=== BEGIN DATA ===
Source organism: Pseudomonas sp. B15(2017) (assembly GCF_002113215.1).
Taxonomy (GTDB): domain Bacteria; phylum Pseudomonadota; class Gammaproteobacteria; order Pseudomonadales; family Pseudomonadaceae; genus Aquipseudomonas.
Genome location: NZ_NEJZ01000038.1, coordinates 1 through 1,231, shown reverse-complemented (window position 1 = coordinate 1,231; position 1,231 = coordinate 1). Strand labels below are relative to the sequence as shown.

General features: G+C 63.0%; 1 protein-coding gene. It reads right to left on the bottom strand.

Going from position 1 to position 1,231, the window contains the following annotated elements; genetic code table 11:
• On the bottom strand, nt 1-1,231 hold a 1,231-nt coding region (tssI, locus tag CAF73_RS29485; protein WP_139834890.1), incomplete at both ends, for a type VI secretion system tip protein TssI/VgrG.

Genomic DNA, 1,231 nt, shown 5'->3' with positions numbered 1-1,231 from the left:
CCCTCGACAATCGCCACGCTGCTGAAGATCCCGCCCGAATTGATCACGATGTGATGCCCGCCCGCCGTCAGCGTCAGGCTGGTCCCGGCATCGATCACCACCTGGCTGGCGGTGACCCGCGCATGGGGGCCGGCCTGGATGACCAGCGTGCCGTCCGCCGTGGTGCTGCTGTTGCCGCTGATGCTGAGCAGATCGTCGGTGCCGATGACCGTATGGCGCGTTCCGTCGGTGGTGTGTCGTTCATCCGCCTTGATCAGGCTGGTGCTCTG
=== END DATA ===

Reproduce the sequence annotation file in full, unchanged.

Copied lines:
Source organism: Pseudomonas sp. B15(2017) (assembly GCF_002113215.1).
Taxonomy (GTDB): domain Bacteria; phylum Pseudomonadota; class Gammaproteobacteria; order Pseudomonadales; family Pseudomonadaceae; genus Aquipseudomonas.
Genome location: NZ_NEJZ01000038.1, coordinates 1 through 1,231, shown reverse-complemented (window position 1 = coordinate 1,231; position 1,231 = coordinate 1). Strand labels below are relative to the sequence as shown.

General features: G+C 63.0%; 1 protein-coding gene. It reads right to left on the bottom strand.

Going from position 1 to position 1,231, the window contains the following annotated elements; genetic code table 11:
• On the bottom strand, nt 1-1,231 hold a 1,231-nt coding region (tssI, locus tag CAF73_RS29485; protein WP_139834890.1), incomplete at both ends, for a type VI secretion system tip protein TssI/VgrG.

Genomic DNA, 1,231 nt, shown 5'->3' with positions numbered 1-1,231 from the left:
CCCTCGACAATCGCCACGCTGCTGAAGATCCCGCCCGAATTGATCACGATGTGATGCCCGCCCGCCGTCAGCGTCAGGCTGGTCCCGGCATCGATCACCACCTGGCTGGCGGTGACCCGCGCATGGGGGCCGGCCTGGATGACCAGCGTGCCGTCCGCCGTGGTGCTGCTGTTGCCGCTGATGCTGAGCAGATCGTCGGTGCCGATGACCGTATGGCGCGTTCCGTCGGTGGTGTGTCGTTCATCCGCCTTGATCAGGCTGGTGCTCTG